Shame remains a major problem facing doctors and health services trying to combat TB. “It works both at an individual level and at a national level,” said Marc Lipman, of University College London.
“My clinic recently diagnosed a lady from India as having TB. She was aghast, not because she had contracted such a serious condition but because she felt it reflected on her way of life. ‘How can I have TB? I keep a clean house,’ she told us.”
In the past, people often did not reveal that a death in their family had been caused by TB. It would have implied lack of cleanliness, or poverty. Crucially, that trend is mirrored at a national level. Countries often hide the disease’s prevalence within their borders. “Managers who run a nation’s health service are unlikely to acknowledge at an international conference that TB is an issue in their country because of its associations with poverty,” said Lipman. “They could lose their jobs if they admitted that. However, if you get heads of state at a conference then they can acknowledge that all is not well in their country.”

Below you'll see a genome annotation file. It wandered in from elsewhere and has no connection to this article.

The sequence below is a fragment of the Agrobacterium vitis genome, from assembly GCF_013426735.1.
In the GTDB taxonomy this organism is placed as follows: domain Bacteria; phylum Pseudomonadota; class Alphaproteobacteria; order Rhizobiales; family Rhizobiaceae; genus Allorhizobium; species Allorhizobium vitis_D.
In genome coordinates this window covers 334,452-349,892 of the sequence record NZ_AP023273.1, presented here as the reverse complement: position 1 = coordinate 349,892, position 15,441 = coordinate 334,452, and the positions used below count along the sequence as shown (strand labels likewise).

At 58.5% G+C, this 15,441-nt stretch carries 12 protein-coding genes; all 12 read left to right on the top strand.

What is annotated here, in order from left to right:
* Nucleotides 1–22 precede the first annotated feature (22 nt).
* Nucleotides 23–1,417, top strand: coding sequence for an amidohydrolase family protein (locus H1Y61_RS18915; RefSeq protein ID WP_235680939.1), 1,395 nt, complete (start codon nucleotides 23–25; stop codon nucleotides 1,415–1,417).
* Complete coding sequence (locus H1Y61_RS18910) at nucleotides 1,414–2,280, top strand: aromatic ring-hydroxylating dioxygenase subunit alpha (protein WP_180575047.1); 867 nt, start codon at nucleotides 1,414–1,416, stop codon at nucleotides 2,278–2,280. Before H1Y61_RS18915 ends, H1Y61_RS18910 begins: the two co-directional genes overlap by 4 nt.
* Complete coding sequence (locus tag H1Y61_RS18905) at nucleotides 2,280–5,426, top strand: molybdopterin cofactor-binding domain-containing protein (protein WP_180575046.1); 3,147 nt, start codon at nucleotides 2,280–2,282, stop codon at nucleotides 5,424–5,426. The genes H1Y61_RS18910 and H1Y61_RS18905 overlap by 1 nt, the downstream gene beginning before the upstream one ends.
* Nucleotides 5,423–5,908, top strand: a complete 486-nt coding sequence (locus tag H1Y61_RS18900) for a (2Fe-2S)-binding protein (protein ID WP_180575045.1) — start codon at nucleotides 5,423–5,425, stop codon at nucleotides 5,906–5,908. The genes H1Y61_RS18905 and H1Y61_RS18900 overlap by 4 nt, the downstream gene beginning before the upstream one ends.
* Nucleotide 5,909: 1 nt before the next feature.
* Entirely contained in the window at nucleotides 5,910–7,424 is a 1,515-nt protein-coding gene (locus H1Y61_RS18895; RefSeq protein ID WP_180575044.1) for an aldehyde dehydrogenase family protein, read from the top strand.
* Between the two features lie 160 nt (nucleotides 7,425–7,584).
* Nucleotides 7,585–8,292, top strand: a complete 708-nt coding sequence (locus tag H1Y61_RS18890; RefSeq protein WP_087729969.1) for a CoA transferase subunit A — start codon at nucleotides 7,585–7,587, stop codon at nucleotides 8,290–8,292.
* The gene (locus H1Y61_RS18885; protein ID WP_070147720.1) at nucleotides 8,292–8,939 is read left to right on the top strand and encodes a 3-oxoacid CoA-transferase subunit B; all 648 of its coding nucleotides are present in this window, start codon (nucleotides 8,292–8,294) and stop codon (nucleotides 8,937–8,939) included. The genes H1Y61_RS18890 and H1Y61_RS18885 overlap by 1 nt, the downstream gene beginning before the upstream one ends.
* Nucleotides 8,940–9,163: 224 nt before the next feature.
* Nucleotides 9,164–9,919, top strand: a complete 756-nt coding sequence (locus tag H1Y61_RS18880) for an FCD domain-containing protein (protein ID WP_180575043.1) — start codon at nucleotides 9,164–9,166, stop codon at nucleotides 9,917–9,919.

This was one of the main reasons that the UN summit on TB was set up – as an event at which world leaders could come clean about the crisis. “Once that has been achieved, we can start to get things done,” said Lipman.